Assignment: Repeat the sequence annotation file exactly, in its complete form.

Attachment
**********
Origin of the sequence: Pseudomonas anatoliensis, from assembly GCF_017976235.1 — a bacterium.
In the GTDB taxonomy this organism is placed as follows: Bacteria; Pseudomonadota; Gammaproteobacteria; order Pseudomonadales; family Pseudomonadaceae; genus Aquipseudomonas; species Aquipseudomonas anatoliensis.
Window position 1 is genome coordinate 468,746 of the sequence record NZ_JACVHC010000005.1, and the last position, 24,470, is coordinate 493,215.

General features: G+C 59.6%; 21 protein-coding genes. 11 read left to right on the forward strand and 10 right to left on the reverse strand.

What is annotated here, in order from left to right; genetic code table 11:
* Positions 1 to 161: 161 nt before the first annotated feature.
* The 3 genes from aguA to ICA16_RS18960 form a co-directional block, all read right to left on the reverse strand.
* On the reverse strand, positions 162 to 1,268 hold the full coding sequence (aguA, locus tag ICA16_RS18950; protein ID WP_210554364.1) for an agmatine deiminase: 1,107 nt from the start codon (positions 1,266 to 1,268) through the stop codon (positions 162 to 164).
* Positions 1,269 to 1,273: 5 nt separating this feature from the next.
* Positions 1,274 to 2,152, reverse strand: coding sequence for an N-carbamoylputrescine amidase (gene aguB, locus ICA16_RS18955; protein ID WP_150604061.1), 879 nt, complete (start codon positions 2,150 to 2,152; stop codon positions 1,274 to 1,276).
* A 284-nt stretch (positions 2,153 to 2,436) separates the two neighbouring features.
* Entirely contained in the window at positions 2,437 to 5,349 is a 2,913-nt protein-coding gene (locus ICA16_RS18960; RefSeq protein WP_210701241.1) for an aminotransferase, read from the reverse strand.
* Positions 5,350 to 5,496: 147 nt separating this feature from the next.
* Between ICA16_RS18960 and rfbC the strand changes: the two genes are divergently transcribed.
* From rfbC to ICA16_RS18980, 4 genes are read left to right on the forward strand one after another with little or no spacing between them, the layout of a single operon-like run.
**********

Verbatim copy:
Origin of the sequence: Pseudomonas anatoliensis, from assembly GCF_017976235.1 — a bacterium.
In the GTDB taxonomy this organism is placed as follows: Bacteria; Pseudomonadota; Gammaproteobacteria; order Pseudomonadales; family Pseudomonadaceae; genus Aquipseudomonas; species Aquipseudomonas anatoliensis.
Window position 1 is genome coordinate 468,746 of the sequence record NZ_JACVHC010000005.1, and the last position, 24,470, is coordinate 493,215.

General features: G+C 59.6%; 21 protein-coding genes. 11 read left to right on the forward strand and 10 right to left on the reverse strand.

What is annotated here, in order from left to right; genetic code table 11:
* Positions 1 to 161: 161 nt before the first annotated feature.
* The 3 genes from aguA to ICA16_RS18960 form a co-directional block, all read right to left on the reverse strand.
* On the reverse strand, positions 162 to 1,268 hold the full coding sequence (aguA, locus tag ICA16_RS18950; protein ID WP_210554364.1) for an agmatine deiminase: 1,107 nt from the start codon (positions 1,266 to 1,268) through the stop codon (positions 162 to 164).
* Positions 1,269 to 1,273: 5 nt separating this feature from the next.
* Positions 1,274 to 2,152, reverse strand: coding sequence for an N-carbamoylputrescine amidase (gene aguB, locus ICA16_RS18955; protein ID WP_150604061.1), 879 nt, complete (start codon positions 2,150 to 2,152; stop codon positions 1,274 to 1,276).
* A 284-nt stretch (positions 2,153 to 2,436) separates the two neighbouring features.
* Entirely contained in the window at positions 2,437 to 5,349 is a 2,913-nt protein-coding gene (locus ICA16_RS18960; RefSeq protein WP_210701241.1) for an aminotransferase, read from the reverse strand.
* Positions 5,350 to 5,496: 147 nt separating this feature from the next.
* Between ICA16_RS18960 and rfbC the strand changes: the two genes are divergently transcribed.
* From rfbC to ICA16_RS18980, 4 genes are read left to right on the forward strand one after another with little or no spacing between them, the layout of a single operon-like run.